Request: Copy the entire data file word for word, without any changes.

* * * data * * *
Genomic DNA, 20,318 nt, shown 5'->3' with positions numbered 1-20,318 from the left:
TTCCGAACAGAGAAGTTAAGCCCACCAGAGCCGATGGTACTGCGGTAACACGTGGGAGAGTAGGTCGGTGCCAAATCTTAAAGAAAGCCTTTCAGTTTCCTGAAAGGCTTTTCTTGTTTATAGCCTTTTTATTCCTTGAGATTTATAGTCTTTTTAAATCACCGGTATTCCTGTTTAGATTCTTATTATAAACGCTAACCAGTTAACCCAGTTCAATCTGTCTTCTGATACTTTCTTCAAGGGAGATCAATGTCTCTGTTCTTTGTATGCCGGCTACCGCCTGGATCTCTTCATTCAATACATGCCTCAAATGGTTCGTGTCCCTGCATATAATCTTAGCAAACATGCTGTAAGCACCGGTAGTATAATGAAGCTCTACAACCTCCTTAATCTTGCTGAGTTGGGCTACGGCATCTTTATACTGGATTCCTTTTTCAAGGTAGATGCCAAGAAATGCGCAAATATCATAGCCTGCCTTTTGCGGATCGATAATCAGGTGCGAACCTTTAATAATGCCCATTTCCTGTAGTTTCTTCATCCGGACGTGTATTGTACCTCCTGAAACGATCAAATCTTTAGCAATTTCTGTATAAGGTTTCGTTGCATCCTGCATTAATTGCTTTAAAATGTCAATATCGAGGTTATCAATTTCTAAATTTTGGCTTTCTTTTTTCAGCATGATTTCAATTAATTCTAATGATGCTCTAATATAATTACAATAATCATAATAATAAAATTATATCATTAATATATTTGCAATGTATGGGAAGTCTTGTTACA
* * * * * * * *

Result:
Genomic DNA, 20,318 nt, shown 5'->3' with positions numbered 1-20,318 from the left:
TTCCGAACAGAGAAGTTAAGCCCACCAGAGCCGATGGTACTGCGGTAACACGTGGGAGAGTAGGTCGGTGCCAAATCTTAAAGAAAGCCTTTCAGTTTCCTGAAAGGCTTTTCTTGTTTATAGCCTTTTTATTCCTTGAGATTTATAGTCTTTTTAAATCACCGGTATTCCTGTTTAGATTCTTATTATAAACGCTAACCAGTTAACCCAGTTCAATCTGTCTTCTGATACTTTCTTCAAGGGAGATCAATGTCTCTGTTCTTTGTATGCCGGCTACCGCCTGGATCTCTTCATTCAATACATGCCTCAAATGGTTCGTGTCCCTGCATATAATCTTAGCAAACATGCTGTAAGCACCGGTAGTATAATGAAGCTCTACAACCTCCTTAATCTTGCTGAGTTGGGCTACGGCATCTTTATACTGGATTCCTTTTTCAAGGTAGATGCCAAGAAATGCGCAAATATCATAGCCTGCCTTTTGCGGATCGATAATCAGGTGCGAACCTTTAATAATGCCCATTTCCTGTAGTTTCTTCATCCGGACGTGTATTGTACCTCCTGAAACGATCAAATCTTTAGCAATTTCTGTATAAGGTTTCGTTGCATCCTGCATTAATTGCTTTAAAATGTCAATATCGAGGTTATCAATTTCTAAATTTTGGCTTTCTTTTTTCAGCATGATTTCAATTAATTCTAATGATGCTCTAATATAATTACAATAATCATAATAATAAAATTATATCATTAATATATTTGCAATGTATGGGAAGTCTTGTTACA